The farm was a safe place where life was comfortable and everyone knew their role. There were chickens who had plenty of food and a rather vicious dog who guarded them. Then one day, the capybaras emerged from the swampy part of the pen. There was no room for them there and they were not expected. The hens found them too big, too hairy and too wet. But the capybaras couldn’t go home because the hunting season had started. So the hens set some rules where they would not share food, or their dry pen, or tolerate any noise. Then one day after a chick had a misadventure, everything changed. The capybaras had saved the chick and now they were allowed to sleep in the chicken coop, share food and live together. Then hunting season ended and the capybaras prepared to leave. What were the new friends to do?
This picture book was originally published in Spanish in Latin America. Soderguit has a marvelous gift for wry understatement or in fact just stating the opposite of what is actually happening in the illustrations. This contributes to a sense that horrible things are happening off the page and the characters live in real denial, even before the capybaras arrive. The entire book works beautifully as a statement about refugees, tolerance and building a community.
The illustrations are a marvel of quiet moments with a lot of the power of the book being the things in the illustrations that go unremarked upon in the text. The illustrations are done in pen and ink with pops of orange color and the deep browns of the capybaras. The wide-eyed capybaras contrast impressively with the white chickens and their delicate life balance.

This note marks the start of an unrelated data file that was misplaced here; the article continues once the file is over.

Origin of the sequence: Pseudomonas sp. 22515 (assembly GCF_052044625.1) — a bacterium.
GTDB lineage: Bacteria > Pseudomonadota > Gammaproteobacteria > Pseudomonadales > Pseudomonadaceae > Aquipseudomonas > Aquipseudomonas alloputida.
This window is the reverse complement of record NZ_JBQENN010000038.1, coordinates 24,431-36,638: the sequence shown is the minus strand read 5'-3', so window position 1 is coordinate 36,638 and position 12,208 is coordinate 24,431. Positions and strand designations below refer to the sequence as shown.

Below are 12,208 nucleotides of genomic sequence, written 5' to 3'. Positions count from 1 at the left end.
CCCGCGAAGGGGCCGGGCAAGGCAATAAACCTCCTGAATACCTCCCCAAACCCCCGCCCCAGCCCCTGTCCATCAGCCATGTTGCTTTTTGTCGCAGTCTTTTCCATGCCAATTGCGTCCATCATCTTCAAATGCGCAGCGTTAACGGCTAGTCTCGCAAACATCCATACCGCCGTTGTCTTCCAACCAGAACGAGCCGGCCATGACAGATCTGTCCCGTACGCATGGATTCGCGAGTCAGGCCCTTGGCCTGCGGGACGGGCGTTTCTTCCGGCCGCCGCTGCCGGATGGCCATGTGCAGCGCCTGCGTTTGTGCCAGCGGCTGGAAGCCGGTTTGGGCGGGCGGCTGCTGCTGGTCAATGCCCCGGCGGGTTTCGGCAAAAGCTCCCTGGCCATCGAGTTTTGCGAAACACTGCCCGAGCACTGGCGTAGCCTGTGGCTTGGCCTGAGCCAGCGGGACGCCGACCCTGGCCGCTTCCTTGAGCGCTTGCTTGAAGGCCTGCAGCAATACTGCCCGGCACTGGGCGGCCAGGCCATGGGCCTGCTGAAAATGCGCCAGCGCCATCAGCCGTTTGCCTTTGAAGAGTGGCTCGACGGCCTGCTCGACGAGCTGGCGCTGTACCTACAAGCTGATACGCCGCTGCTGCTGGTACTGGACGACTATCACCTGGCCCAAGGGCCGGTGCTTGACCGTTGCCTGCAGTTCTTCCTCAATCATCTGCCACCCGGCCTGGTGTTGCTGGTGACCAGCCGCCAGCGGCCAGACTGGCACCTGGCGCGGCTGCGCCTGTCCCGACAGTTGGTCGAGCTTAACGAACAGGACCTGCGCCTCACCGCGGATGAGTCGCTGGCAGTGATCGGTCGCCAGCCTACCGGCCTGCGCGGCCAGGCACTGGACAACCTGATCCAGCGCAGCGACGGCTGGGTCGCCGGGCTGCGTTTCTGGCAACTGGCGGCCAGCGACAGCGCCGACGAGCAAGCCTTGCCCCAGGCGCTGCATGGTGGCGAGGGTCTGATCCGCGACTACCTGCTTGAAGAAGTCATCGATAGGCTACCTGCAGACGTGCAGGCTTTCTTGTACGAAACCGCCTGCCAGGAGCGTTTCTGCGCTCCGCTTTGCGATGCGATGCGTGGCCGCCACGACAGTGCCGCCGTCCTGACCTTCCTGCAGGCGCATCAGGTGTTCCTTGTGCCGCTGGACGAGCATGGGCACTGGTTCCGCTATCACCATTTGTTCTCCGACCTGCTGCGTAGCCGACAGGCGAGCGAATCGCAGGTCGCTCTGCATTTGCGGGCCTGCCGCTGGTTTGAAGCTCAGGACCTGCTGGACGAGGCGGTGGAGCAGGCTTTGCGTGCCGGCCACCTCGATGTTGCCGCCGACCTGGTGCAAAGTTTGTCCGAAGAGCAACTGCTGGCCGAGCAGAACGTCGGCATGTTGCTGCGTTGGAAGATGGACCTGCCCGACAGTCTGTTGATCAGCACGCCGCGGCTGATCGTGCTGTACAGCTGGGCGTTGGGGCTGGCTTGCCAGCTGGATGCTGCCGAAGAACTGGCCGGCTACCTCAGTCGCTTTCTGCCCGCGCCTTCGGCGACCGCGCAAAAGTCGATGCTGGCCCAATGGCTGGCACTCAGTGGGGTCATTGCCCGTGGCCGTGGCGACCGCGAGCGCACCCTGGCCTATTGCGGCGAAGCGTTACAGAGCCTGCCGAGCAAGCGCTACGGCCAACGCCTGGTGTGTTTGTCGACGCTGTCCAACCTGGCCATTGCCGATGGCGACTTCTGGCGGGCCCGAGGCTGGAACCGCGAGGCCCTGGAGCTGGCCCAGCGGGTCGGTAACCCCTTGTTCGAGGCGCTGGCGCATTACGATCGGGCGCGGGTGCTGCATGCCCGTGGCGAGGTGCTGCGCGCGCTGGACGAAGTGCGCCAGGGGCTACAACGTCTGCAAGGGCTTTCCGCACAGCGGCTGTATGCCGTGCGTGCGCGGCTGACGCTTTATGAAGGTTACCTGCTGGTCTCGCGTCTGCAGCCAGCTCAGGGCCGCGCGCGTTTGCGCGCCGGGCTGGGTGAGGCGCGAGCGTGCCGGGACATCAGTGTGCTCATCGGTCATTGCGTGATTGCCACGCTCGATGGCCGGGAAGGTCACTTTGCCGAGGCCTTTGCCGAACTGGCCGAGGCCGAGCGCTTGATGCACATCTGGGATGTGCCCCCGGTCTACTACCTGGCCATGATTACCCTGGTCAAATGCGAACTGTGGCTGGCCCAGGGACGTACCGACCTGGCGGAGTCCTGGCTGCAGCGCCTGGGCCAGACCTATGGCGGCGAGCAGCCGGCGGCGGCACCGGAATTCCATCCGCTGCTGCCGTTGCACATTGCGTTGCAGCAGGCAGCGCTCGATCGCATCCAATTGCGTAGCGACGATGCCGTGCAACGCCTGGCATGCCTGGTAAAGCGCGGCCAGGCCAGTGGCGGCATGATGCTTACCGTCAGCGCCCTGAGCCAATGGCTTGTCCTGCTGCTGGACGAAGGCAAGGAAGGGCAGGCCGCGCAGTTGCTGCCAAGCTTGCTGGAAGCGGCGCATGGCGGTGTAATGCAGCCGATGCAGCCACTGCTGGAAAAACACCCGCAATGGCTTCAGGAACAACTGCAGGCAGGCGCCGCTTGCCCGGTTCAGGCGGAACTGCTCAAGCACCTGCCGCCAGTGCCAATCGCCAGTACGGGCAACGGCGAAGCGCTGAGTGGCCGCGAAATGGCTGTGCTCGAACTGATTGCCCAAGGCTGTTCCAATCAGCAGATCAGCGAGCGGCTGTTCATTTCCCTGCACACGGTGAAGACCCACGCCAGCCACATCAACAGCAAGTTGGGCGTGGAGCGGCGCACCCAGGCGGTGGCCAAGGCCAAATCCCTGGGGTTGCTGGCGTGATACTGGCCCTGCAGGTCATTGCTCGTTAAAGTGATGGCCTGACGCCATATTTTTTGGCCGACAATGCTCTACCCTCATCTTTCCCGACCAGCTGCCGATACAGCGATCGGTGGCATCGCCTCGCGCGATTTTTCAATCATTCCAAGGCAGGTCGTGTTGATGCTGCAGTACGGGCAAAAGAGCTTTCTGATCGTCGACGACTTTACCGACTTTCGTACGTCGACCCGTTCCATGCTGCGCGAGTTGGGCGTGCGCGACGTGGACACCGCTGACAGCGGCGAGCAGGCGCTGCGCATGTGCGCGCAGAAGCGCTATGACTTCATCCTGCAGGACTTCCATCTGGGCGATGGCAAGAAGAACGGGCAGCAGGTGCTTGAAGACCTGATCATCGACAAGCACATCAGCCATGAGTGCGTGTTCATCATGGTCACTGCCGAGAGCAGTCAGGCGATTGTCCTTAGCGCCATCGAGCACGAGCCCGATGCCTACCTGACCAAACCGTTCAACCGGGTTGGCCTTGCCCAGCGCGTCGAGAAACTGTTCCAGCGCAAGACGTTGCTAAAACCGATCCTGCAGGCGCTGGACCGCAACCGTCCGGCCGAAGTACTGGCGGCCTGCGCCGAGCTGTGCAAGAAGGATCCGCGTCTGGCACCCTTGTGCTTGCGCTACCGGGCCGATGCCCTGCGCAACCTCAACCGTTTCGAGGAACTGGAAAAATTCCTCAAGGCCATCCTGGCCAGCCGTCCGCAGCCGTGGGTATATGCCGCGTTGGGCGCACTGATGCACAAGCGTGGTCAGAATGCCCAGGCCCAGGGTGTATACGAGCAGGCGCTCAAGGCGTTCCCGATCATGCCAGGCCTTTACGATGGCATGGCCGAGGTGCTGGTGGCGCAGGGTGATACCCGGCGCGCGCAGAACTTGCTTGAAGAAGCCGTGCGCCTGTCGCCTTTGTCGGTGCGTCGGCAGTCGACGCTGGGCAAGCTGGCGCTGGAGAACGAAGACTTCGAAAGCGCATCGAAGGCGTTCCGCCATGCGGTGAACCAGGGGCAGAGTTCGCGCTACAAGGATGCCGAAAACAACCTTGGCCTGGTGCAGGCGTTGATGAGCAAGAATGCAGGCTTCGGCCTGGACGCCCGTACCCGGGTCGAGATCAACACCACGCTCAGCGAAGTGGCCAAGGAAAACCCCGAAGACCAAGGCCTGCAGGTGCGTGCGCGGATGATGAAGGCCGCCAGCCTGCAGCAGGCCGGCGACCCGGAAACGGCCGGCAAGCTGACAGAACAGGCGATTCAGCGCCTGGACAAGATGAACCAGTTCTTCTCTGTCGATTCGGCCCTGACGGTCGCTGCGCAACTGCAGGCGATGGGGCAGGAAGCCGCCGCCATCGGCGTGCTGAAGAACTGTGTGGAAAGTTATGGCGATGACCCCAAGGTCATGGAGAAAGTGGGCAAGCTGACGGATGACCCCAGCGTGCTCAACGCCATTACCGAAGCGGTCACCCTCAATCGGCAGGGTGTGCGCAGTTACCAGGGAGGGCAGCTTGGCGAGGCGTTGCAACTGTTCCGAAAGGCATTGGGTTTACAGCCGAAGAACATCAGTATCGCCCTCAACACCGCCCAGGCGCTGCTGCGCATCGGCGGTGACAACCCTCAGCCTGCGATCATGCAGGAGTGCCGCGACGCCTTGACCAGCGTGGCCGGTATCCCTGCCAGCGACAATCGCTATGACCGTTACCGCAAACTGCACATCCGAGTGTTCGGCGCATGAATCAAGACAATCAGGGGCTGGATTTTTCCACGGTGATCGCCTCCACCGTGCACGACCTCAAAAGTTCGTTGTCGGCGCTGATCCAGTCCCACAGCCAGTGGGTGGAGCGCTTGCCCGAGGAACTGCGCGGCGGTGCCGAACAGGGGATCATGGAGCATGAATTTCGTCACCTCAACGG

Profound and remarkable. Appropriate for ages 5-8.
Reviewed from e-galley provided by Greystone Kids.
Evie has always been a romantic, hooked on reading spicy romance novels. So when her parents divorce, she is left reeling even though her mother and sister seem to handling it in stride. When Evie donates her stack of romance novels, she meets a woman who gives her the power to witness a couple kissing and then see the beginning, middle and end of their relationship. All of them go to prove to Evie that relationships end with a broken heart. Evie is also directed to a small dance studio where she finds herself asked to join a competition for ballroom dancing. She is paired with X, a young man who has the policy of saying yes to everything in life and taking risks, the exact opposite of Evie. As the two of them dance together and get to know one another, romance sparks between them, but Evie may not be ready to risk heart break thanks to her visions and her parents.
Yoon fills this book with Black joy and with swoony characters straight out of Evie’s romances. At the same time, her characters are deliciously human and struggling with weighty issues that impact them on a variety of levels. It is this grounding of her characters that makes this romance so much more than fluff, instead speaking directly to the risk of falling in love, the depths of loss, and how to continue after being hurt by life.
Yoon also fills her book with marvelous dancing and the gorgeous setting of Los Angeles with all of its diversity, talent and magic. Her writing soars with dialogue between characters, sounding wonderfully human and real. Her touches of magic in everyday life add to the fun.
A winner of a teen romance just right for those looking to be swept off their feet. Appropriate for ages 13-16.